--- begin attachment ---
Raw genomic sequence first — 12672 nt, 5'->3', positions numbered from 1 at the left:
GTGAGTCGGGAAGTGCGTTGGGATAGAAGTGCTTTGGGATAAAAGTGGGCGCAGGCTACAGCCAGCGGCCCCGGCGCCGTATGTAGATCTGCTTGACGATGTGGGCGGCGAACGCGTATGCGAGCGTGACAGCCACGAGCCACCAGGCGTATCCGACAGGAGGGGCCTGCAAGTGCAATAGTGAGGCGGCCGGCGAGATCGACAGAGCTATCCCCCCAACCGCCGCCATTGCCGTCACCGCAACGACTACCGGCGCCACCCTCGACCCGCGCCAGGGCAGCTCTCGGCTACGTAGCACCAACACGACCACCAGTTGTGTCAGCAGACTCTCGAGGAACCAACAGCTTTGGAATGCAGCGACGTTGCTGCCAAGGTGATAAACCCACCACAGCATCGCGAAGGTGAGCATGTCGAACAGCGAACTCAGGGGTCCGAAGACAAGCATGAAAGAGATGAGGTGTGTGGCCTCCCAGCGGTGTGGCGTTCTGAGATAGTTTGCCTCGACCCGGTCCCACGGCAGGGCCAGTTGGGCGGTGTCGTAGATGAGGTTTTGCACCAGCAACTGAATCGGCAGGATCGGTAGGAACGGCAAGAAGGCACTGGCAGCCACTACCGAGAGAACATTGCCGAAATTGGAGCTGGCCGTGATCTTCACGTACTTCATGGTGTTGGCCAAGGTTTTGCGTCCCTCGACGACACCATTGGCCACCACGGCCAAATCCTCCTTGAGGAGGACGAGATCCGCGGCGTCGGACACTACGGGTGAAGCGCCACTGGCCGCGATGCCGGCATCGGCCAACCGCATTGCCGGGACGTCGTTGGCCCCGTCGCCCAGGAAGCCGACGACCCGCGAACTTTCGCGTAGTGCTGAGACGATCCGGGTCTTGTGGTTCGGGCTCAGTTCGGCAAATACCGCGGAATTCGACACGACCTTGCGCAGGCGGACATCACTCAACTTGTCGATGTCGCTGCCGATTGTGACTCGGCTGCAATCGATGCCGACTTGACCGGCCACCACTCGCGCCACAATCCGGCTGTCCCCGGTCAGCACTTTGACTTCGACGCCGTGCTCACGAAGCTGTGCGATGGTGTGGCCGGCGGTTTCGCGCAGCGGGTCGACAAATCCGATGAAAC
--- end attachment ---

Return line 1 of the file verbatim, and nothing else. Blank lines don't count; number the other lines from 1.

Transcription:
Raw genomic sequence first — 12672 nt, 5'->3', positions numbered from 1 at the left: